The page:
Tracy Chapman performing at the 66th Grammys

The Music Industry Finally Did Right by Tracy Chapman at the 66th Grammys

The 66th Grammys was a big night for several artists. However, arguably the most unforgettable moment was when Tracy Chapman made a surprise appearance and performed “Fast Car” live for the first time in 15 years as a duet with Luke Combs.

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To understand the significance of her performance, one needs to know the history behind “Fast Car.” Although Chapman first released “Fast Car” in 1988 as one of the tracks on her self-titled debut studio album, it experienced a resurgence last year when country singer Luke Combs released his cover of the song. Combs covered the song in the most respectful manner possible. Aside from his distinctly different voice, he hardly changes a thing about the song, thus simply proving to modern audiences the longevity of Chapman’s song. Chapman still owns the writer’s and publisher’s rights to the song, meaning she receives a large portion of royalties, and there’s no mistaking that she’s the original singer.

Nonetheless, the cover raises a few issues because not everyone listening to the powerful lyrics and beautiful acoustic tune will know it’s not Combs’ song. It’s difficult because it’s wonderful how much additional attention Chapman’s song gained through Combs’ cover, including becoming the first Black artist ever to win the Country Music Award for Song of the Year for “Fast Car” last year, decades after its release.

Still, listeners might miss an important layer of the song that can come only from Chapman. The poignant song is relatable to anyone who has ever felt stuck in their life situation and dreamed of getting in a fast car, driving far away, and building a better life for themselves. However, the song holds a deeper meaning for Chapman, who, as a queer Black singer, especially struggled with acceptance and feeling like she belonged. As a result, the song became a queer anthem for many.

So while Combs did his due diligence in respecting Chapman’s legacy, there’s still that concern that those listening to the song from his voice miss the deeper meaning of it as it relates to Chapman’s personal story.

How the Grammys captured Tracy Chapman’s “Fast Car” legacy

Luke Combs bowing to Tracy Chapman at the 66th Academy Awards
(John Shearer / Getty)

As the Grammys approached, Chapman wasn’t listed on the slate of performers. The singer has always been very private about her personal life and, in recent years, stepped back entirely from live performances. This is why it was such a jaw-dropping moment when the first guitar notes of “Fast Car” played, and the camera zoomed out to reveal it was Chapman strumming the instrument. She and Combs performed a duet of “Fast Car” for the Grammys, which had the audience, from Taylor Swift to Jelly Roll, standing and singing along in reverence.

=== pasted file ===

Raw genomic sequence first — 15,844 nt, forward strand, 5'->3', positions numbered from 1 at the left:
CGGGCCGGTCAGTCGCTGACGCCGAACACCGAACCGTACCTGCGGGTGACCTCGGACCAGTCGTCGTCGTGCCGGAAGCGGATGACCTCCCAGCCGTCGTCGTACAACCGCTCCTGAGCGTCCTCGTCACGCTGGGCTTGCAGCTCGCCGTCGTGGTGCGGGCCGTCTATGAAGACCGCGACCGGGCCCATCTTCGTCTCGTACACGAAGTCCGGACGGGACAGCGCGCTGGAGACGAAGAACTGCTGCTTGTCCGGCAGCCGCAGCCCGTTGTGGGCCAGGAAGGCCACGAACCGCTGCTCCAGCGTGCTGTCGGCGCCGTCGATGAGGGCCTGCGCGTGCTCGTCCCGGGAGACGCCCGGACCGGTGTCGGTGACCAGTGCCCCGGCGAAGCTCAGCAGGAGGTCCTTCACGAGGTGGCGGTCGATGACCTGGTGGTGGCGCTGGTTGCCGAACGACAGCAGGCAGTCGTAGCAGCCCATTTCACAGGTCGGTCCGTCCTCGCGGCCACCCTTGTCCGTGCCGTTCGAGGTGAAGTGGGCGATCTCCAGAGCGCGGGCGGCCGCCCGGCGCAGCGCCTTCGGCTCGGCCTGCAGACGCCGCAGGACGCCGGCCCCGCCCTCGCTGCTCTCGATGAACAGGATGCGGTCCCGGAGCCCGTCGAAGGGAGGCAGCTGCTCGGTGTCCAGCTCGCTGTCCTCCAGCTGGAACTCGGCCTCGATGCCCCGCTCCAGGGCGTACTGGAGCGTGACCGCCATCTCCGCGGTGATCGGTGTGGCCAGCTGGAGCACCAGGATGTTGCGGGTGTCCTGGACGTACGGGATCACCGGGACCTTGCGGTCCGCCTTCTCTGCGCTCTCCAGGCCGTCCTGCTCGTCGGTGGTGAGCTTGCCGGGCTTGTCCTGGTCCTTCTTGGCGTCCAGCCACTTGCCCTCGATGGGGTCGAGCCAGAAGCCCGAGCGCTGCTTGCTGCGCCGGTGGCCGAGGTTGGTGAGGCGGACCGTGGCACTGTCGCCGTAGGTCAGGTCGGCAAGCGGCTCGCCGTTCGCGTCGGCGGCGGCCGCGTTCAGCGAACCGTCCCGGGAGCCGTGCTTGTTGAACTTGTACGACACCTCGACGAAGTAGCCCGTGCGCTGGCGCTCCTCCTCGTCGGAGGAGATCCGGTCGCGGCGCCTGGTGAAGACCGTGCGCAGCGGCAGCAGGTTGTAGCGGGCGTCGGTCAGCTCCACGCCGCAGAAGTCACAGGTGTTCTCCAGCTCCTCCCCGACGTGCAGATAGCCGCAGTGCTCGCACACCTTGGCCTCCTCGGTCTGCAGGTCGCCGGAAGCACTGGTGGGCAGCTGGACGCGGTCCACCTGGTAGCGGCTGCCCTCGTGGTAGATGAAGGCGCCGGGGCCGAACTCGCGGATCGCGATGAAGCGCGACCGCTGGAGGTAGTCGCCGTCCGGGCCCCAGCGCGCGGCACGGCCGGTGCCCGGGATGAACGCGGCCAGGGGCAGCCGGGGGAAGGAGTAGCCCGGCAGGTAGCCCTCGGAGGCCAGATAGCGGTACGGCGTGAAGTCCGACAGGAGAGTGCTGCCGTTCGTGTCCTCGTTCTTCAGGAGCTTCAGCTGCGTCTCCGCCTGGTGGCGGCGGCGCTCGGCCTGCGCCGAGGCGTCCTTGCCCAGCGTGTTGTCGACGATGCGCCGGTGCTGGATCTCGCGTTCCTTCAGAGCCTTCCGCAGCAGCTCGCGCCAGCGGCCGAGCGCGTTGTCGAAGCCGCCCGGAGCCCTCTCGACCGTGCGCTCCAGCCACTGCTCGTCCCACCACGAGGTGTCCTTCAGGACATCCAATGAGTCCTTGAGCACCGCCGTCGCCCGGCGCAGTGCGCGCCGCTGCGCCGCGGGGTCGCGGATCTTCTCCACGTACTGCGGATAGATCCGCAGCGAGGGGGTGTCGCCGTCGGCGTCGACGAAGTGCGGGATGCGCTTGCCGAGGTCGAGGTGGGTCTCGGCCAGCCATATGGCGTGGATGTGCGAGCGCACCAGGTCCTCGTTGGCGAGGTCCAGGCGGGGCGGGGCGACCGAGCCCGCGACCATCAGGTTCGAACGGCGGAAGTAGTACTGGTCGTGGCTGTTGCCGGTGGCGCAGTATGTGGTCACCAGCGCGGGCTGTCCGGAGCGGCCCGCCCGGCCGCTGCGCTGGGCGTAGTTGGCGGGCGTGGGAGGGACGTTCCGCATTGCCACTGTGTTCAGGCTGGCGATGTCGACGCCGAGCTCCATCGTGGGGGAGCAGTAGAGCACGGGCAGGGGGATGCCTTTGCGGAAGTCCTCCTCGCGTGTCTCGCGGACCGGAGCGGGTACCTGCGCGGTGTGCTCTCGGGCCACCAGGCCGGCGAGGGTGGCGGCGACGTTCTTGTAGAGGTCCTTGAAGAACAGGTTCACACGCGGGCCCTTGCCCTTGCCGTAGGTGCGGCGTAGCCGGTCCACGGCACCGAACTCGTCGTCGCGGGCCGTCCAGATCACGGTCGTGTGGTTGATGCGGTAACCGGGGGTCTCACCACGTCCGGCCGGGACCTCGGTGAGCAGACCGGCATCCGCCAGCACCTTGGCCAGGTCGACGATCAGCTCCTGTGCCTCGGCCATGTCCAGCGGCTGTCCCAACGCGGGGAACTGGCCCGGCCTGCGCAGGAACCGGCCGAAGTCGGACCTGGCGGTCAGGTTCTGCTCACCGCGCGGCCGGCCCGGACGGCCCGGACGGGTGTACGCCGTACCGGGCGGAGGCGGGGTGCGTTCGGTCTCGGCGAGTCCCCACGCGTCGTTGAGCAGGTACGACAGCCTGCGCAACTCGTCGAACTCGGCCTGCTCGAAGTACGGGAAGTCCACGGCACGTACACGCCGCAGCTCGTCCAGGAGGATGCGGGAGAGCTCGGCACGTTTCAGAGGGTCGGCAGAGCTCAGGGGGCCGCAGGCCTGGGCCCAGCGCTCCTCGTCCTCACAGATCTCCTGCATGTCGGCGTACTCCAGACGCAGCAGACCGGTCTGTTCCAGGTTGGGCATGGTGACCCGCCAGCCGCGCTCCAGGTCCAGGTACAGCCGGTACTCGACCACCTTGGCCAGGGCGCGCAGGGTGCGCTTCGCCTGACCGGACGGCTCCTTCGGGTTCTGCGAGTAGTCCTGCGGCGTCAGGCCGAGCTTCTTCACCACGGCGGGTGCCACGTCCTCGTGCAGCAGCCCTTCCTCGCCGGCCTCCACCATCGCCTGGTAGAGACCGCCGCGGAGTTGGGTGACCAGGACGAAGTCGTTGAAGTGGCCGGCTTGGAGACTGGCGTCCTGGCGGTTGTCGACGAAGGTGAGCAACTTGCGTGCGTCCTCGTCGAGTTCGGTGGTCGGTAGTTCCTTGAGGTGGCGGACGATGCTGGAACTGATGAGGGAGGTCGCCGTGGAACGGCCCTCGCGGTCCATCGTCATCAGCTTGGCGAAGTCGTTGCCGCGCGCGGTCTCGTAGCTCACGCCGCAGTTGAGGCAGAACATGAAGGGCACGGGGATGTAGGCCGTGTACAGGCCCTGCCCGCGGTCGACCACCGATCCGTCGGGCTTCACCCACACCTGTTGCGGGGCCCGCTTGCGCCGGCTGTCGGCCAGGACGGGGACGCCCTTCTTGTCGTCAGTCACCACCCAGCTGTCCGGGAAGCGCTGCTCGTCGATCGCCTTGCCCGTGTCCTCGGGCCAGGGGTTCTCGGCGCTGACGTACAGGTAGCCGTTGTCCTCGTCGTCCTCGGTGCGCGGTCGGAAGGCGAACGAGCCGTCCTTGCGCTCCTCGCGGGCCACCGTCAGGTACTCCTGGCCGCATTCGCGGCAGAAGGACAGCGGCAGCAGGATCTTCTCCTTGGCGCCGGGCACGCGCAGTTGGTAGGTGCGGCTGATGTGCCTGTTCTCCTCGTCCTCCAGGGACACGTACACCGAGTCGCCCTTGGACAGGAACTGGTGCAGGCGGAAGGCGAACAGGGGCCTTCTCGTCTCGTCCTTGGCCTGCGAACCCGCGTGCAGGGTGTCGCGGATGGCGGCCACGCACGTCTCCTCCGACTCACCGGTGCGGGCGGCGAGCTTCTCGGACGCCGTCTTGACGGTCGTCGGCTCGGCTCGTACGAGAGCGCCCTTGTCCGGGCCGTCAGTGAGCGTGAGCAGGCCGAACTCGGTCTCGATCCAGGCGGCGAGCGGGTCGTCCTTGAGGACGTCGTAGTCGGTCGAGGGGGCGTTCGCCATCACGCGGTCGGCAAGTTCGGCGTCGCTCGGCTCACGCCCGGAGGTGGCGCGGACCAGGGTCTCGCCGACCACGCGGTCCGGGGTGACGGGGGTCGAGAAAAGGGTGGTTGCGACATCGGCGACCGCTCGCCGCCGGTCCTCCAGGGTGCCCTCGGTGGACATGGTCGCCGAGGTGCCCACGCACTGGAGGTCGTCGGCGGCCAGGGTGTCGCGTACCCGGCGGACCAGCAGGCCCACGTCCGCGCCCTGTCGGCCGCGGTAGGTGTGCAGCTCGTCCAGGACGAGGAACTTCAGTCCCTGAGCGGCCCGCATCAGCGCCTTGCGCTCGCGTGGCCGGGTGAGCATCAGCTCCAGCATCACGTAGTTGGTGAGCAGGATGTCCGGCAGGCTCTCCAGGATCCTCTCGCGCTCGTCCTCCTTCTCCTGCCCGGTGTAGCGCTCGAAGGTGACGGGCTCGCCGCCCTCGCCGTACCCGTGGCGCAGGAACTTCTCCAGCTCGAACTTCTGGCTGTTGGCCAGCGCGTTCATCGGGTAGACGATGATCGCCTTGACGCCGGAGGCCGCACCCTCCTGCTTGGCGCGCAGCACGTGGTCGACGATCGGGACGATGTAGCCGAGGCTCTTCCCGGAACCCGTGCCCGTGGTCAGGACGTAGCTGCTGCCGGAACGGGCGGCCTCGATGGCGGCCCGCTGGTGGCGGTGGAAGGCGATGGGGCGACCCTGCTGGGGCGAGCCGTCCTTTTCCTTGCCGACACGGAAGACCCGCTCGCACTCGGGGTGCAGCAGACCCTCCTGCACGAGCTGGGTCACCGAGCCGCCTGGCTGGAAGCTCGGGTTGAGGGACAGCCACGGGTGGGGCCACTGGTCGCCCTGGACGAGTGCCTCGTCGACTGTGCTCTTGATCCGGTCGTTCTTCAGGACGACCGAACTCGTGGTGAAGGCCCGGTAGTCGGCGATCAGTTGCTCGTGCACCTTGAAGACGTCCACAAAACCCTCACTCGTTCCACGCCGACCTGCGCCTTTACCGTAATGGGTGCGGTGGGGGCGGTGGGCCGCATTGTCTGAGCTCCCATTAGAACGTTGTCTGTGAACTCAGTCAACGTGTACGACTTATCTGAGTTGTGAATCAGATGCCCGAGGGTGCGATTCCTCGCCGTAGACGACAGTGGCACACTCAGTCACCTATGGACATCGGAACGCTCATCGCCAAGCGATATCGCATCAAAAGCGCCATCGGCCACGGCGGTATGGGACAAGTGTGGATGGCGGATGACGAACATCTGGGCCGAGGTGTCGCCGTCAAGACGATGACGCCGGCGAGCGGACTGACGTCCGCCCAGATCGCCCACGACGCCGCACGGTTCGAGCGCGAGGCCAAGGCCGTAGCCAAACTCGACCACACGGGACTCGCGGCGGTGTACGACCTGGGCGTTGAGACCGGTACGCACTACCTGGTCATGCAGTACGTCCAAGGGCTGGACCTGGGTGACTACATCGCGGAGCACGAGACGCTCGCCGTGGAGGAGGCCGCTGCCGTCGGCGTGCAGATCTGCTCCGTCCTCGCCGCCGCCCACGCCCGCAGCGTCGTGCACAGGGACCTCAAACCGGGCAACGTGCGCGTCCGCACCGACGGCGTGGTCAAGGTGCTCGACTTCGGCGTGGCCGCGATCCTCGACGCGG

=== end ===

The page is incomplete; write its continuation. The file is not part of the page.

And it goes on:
The performance was absolutely perfect because it was wholly about Chapman. In a brief video before the performance, Combs paid respect to Chapman, describing her as an “icon” and how he was humbled to be associated with her in any way possible. Even as he performed, he kept his eyes on Chapman for the majority of his lyrics. He never once tried or came close to overpowering her, making it clear that this is her song. At the end of the performance, Combs bowed to Chapman in a touching gesture of respect. Meanwhile, as the entire jam-packed audience rose to their feet in a rapturous standing ovation, he kept his arm gestured towards her, reiterating that the standing ovation was for her.

The way that Chapman smiled at the end of the performance said everything. She’s an artist who didn’t always get the recognition she deserved in an industry that still struggles to be accepting of Black queer artists. However, up on that stage, receiving that standing ovation, she reminded everyone that she “belonged” and that she did go on to “be someone” despite the odds against her. There wouldn’t be any version of “Fast Car,” a song that has been inspiring and touching generations for decades, without Chapman, and that powerful Grammy performance ensures no one will be forgetting this fact anytime soon.

(featured image: John Shearer / Getty)

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Rachel Ulatowski
Rachel Ulatowski is a Staff Writer for The Mary Sue, who frequently covers DC, Marvel, Star Wars, literature, and celebrity news. She has over three years of experience in the digital media and entertainment industry, and her works can also be found on Screen Rant, JustWatch, and Tell-Tale TV. She enjoys running, reading, snarking on YouTube personalities, and working on her future novel when she's not writing professionally. You can find more of her writing on Twitter at @RachelUlatowski.